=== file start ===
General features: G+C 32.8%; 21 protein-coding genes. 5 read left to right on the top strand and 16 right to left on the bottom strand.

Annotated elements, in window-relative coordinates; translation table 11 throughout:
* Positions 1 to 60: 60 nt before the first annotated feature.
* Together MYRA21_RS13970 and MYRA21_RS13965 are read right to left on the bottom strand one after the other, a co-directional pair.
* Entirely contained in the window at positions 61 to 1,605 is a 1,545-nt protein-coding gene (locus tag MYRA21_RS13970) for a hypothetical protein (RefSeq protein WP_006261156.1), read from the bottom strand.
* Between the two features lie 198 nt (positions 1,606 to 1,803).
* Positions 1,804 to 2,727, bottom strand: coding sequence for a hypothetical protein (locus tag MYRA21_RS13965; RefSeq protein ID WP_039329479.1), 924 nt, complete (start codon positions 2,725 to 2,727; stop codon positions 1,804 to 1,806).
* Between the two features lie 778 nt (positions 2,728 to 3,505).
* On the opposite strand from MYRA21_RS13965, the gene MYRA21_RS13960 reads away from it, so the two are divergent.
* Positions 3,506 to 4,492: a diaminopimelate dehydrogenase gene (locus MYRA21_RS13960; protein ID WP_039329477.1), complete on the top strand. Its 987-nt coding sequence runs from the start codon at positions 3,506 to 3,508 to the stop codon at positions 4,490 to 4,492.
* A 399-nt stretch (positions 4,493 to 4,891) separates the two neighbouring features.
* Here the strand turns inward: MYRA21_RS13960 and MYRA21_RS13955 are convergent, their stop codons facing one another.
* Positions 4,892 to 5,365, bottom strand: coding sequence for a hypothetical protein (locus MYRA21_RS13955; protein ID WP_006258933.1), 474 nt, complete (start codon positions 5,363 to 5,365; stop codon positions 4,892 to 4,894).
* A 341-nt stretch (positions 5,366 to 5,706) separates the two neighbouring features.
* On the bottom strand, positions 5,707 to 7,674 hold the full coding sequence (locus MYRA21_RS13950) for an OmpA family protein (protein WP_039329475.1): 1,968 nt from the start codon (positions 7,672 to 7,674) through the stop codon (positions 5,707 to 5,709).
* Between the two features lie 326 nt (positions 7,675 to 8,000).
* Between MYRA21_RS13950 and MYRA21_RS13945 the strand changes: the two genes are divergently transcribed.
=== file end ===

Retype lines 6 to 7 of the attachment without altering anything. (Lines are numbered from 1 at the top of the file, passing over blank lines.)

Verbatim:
* Between the two features lie 198 nt (positions 1,606 to 1,803).
* Positions 1,804 to 2,727, bottom strand: coding sequence for a hypothetical protein (locus tag MYRA21_RS13965; RefSeq protein ID WP_039329479.1), 924 nt, complete (start codon positions 2,725 to 2,727; stop codon positions 1,804 to 1,806).